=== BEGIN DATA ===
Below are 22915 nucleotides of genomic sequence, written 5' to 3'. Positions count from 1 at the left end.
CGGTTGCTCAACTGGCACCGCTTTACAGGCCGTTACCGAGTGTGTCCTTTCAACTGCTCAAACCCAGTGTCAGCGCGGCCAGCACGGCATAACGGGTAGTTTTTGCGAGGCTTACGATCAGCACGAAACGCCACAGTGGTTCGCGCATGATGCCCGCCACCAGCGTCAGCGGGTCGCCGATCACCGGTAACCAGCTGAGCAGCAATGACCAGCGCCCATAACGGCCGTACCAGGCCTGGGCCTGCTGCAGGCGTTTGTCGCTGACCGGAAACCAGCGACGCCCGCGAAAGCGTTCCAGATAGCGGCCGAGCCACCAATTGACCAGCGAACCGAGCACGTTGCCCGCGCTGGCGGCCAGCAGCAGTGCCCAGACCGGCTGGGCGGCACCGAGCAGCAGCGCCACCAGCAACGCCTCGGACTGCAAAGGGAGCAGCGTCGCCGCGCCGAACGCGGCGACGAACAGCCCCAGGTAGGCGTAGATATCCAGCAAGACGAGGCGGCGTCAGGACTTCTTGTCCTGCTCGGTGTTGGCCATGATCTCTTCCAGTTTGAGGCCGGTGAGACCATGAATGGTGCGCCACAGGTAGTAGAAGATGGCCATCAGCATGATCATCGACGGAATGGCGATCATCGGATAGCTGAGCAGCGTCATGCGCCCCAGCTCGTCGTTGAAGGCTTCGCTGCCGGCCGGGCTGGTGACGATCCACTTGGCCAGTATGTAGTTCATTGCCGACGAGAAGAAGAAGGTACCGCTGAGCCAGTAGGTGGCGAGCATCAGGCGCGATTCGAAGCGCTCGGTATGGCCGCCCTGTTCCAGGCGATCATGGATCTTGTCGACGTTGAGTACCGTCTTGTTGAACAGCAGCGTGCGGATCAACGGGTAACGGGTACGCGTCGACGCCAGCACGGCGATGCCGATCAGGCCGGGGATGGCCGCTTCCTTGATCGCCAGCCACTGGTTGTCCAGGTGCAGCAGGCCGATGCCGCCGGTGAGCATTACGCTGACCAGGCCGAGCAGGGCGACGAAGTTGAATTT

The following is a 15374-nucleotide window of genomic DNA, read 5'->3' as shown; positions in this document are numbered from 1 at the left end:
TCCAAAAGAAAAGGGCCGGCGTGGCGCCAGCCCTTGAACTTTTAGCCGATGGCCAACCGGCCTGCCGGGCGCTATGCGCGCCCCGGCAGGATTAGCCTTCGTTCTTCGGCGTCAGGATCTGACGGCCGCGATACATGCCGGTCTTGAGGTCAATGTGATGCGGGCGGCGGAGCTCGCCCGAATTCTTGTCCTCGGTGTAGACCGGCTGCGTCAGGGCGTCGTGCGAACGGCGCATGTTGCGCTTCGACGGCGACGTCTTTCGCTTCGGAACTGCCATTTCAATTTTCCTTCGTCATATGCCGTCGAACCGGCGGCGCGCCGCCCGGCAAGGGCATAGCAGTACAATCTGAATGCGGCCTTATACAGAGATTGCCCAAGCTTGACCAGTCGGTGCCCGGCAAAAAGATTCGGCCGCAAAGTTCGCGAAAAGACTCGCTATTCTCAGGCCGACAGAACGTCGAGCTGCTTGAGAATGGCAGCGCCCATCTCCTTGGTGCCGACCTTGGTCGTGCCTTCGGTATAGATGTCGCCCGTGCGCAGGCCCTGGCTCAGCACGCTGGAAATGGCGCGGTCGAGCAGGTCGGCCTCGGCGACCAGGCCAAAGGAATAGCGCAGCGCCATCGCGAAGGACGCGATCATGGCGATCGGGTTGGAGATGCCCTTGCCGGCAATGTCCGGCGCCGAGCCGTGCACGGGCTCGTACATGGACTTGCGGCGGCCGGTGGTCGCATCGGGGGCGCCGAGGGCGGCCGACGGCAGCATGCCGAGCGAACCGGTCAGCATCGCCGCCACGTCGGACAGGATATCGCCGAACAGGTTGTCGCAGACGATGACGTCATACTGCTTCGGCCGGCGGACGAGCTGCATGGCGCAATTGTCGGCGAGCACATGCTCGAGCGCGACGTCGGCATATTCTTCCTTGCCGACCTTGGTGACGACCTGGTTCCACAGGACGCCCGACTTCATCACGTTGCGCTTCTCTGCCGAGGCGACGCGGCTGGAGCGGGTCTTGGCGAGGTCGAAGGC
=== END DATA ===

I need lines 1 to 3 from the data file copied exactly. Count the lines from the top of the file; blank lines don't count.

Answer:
Below are 22915 nucleotides of genomic sequence, written 5' to 3'. Positions count from 1 at the left end.
CGGTTGCTCAACTGGCACCGCTTTACAGGCCGTTACCGAGTGTGTCCTTTCAACTGCTCAAACCCAGTGTCAGCGCGGCCAGCACGGCATAACGGGTAGTTTTTGCGAGGCTTACGATCAGCACGAAACGCCACAGTGGTTCGCGCATGATGCCCGCCACCAGCGTCAGCGGGTCGCCGATCACCGGTAACCAGCTGAGCAGCAATGACCAGCGCCCATAACGGCCGTACCAGGCCTGGGCCTGCTGCAGGCGTTTGTCGCTGACCGGAAACCAGCGACGCCCGCGAAAGCGTTCCAGATAGCGGCCGAGCCACCAATTGACCAGCGAACCGAGCACGTTGCCCGCGCTGGCGGCCAGCAGCAGTGCCCAGACCGGCTGGGCGGCACCGAGCAGCAGCGCCACCAGCAACGCCTCGGACTGCAAAGGGAGCAGCGTCGCCGCGCCGAACGCGGCGACGAACAGCCCCAGGTAGGCGTAGATATCCAGCAAGACGAGGCGGCGTCAGGACTTCTTGTCCTGCTCGGTGTTGGCCATGATCTCTTCCAGTTTGAGGCCGGTGAGACCATGAATGGTGCGCCACAGGTAGTAGAAGATGGCCATCAGCATGATCATCGACGGAATGGCGATCATCGGATAGCTGAGCAGCGTCATGCGCCCCAGCTCGTCGTTGAAGGCTTCGCTGCCGGCCGGGCTGGTGACGATCCACTTGGCCAGTATGTAGTTCATTGCCGACGAGAAGAAGAAGGTACCGCTGAGCCAGTAGGTGGCGAGCATCAGGCGCGATTCGAAGCGCTCGGTATGGCCGCCCTGTTCCAGGCGATCATGGATCTTGTCGACGTTGAGTACCGTCTTGTTGAACAGCAGCGTGCGGATCAACGGGTAACGGGTACGCGTCGACGCCAGCACGGCGATGCCGATCAGGCCGGGGATGGCCGCTTCCTTGATCGCCAGCCACTGGTTGTCCAGGTGCAGCAGGCCGATGCCGCCGGTGAGCATTACGCTGACCAGGCCGAGCAGGGCGACGAAGTTGAATTT

The following is a 15374-nucleotide window of genomic DNA, read 5'->3' as shown; positions in this document are numbered from 1 at the left end: